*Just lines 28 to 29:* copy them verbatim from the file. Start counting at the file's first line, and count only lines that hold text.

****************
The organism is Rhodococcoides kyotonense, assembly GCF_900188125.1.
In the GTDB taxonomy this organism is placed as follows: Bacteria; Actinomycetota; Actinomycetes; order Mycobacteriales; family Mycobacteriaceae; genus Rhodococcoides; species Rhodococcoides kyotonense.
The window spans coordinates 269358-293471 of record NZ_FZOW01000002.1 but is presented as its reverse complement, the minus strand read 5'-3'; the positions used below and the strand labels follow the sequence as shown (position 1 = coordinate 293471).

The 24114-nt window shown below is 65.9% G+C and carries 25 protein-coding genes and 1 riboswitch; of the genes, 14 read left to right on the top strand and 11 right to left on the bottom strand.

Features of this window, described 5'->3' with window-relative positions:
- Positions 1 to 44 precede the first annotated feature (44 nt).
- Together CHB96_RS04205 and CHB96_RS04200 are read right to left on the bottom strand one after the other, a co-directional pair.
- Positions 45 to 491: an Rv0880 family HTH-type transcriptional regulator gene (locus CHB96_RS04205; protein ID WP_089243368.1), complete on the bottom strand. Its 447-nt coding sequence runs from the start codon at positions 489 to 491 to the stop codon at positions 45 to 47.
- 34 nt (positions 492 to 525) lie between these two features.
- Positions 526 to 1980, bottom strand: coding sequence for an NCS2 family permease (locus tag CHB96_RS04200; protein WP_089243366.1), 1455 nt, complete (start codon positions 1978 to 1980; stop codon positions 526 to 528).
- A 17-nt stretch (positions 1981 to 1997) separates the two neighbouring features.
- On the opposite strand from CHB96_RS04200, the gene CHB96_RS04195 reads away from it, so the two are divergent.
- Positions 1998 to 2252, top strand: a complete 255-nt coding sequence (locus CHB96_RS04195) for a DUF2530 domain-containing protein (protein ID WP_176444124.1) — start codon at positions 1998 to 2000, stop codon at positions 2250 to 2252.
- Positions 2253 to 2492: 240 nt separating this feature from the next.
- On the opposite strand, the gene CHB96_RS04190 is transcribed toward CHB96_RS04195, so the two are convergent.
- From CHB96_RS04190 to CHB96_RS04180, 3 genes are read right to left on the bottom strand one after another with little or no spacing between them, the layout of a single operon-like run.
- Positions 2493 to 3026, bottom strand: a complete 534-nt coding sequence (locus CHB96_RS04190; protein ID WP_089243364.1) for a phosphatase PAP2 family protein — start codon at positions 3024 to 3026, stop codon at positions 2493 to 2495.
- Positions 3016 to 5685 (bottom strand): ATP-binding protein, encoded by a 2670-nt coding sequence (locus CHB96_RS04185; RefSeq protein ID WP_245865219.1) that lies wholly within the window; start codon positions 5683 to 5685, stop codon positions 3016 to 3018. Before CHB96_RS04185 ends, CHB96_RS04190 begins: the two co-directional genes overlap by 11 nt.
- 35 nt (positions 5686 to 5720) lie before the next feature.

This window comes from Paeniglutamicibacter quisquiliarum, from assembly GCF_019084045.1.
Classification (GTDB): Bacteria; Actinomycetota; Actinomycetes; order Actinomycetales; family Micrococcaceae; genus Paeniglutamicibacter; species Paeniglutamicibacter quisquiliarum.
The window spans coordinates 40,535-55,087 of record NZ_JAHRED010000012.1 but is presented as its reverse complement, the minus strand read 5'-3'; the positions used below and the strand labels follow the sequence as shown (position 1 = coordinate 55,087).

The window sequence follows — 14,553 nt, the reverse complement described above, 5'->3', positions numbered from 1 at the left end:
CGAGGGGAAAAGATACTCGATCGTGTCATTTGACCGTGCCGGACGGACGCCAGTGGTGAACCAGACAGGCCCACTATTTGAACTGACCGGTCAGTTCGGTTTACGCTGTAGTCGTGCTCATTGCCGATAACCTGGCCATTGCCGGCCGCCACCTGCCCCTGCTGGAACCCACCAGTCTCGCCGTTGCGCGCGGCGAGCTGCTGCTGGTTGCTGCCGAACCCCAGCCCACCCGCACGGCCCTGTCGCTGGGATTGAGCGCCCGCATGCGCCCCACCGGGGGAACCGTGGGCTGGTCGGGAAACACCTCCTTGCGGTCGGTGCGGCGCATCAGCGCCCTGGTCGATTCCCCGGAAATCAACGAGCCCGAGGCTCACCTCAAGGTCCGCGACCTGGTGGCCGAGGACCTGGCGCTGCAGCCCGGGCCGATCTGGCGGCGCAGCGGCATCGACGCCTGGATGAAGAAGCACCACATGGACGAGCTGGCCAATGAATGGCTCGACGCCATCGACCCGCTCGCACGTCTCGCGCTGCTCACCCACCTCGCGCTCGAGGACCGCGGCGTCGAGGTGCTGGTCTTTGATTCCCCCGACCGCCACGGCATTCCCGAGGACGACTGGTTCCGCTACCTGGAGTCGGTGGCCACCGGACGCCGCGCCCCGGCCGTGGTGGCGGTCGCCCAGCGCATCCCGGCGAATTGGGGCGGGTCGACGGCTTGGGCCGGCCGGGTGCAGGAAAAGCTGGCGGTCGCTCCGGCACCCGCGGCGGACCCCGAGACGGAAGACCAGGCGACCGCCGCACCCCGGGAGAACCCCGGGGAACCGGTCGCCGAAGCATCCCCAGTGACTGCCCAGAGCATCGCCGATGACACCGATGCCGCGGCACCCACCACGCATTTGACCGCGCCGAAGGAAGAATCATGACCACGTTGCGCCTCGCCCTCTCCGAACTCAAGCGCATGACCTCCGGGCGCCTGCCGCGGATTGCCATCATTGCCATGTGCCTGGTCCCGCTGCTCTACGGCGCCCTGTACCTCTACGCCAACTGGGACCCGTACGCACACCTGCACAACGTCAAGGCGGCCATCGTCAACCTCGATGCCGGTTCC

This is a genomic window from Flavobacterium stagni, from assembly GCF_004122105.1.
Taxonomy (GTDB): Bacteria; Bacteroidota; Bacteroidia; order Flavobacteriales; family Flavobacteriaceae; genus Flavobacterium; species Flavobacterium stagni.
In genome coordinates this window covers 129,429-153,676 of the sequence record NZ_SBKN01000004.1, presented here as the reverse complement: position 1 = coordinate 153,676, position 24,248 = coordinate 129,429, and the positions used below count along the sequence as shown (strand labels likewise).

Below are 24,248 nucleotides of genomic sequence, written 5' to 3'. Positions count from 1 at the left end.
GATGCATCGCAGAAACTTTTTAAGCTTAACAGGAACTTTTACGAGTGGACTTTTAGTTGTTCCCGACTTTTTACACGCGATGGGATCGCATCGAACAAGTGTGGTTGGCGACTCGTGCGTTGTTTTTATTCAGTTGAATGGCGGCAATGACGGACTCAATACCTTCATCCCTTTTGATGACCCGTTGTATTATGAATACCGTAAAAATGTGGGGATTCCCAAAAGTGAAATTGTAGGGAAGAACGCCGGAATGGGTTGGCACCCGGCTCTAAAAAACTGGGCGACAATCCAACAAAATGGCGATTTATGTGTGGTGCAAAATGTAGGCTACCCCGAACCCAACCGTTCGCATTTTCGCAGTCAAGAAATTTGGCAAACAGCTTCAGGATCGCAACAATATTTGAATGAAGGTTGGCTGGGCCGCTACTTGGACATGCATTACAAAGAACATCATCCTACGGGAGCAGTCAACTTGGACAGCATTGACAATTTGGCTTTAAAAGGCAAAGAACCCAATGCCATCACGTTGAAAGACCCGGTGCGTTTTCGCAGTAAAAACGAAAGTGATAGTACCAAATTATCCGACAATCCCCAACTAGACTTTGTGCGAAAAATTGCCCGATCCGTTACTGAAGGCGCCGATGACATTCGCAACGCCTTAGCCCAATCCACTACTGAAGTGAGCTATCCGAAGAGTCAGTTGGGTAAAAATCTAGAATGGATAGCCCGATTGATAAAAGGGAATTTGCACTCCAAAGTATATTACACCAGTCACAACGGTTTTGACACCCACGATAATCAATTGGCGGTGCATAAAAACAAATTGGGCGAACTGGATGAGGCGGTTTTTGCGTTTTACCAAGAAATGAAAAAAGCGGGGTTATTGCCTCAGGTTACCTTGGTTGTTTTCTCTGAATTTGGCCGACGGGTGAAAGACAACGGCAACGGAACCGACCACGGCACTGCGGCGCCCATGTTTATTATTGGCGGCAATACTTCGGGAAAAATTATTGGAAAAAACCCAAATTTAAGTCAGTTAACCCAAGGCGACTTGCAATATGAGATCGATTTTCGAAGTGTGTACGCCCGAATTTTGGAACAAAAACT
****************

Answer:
Below are 24,248 nucleotides of genomic sequence, written 5' to 3'. Positions count from 1 at the left end.
GATGCATCGCAGAAACTTTTTAAGCTTAACAGGAACTTTTACGAGTGGACTTTTAGTTGTTCCCGACTTTTTACACGCGATGGGATCGCATCGAACAAGTGTGGTTGGCGACTCGTGCGTTGTTTTTATTCAGTTGAATGGCGGCAATGACGGACTCAATACCTTCATCCCTTTTGATGACCCGTTGTATTATGAATACCGTAAAAATGTGGGGATTCCCAAAAGTGAAATTGTAGGGAAGAACGCCGGAATGGGTTGGCACCCGGCTCTAAAAAACTGGGCGACAATCCAACAAAATGGCGATTTATGTGTGGTGCAAAATGTAGGCTACCCCGAACCCAACCGTTCGCATTTTCGCAGTCAAGAAATTTGGCAAACAGCTTCAGGATCGCAACAATATTTGAATGAAGGTTGGCTGGGCCGCTACTTGGACATGCATTACAAAGAACATCATCCTACGGGAGCAGTCAACTTGGACAGCATTGACAATTTGGCTTTAAAAGGCAAAGAACCCAATGCCATCACGTTGAAAGACCCGGTGCGTTTTCGCAGTAAAAACGAAAGTGATAGTACCAAATTATCCGACAATCCCCAACTAGACTTTGTGCGAAAAATTGCCCGATCCGTTACTGAAGGCGCCGATGACATTCGCAACGCCTTAGCCCAATCCACTACTGAAGTGAGCTATCCGAAGAGTCAGTTGGGTAAAAATCTAGAATGGATAGCCCGATTGATAAAAGGGAATTTGCACTCCAAAGTATATTACACCAGTCACAACGGTTTTGACACCCACGATAATCAATTGGCGGTGCATAAAAACAAATTGGGCGAACTGGATGAGGCGGTTTTTGCGTTTTACCAAGAAATGAAAAAAGCGGGGTTATTGCCTCAGGTTACCTTGGTTGTTTTCTCTGAATTTGGCCGACGGGTGAAAGACAACGGCAACGGAACCGACCACGGCACTGCGGCGCCCATGTTTATTATTGGCGGCAATACTTCGGGAAAAATTATTGGAAAAAACCCAAATTTAAGTCAGTTAACCCAAGGCGACTTGCAATATGAGATCGATTTTCGAAGTGTGTACGCCCGAATTTTGGAACAAAAACT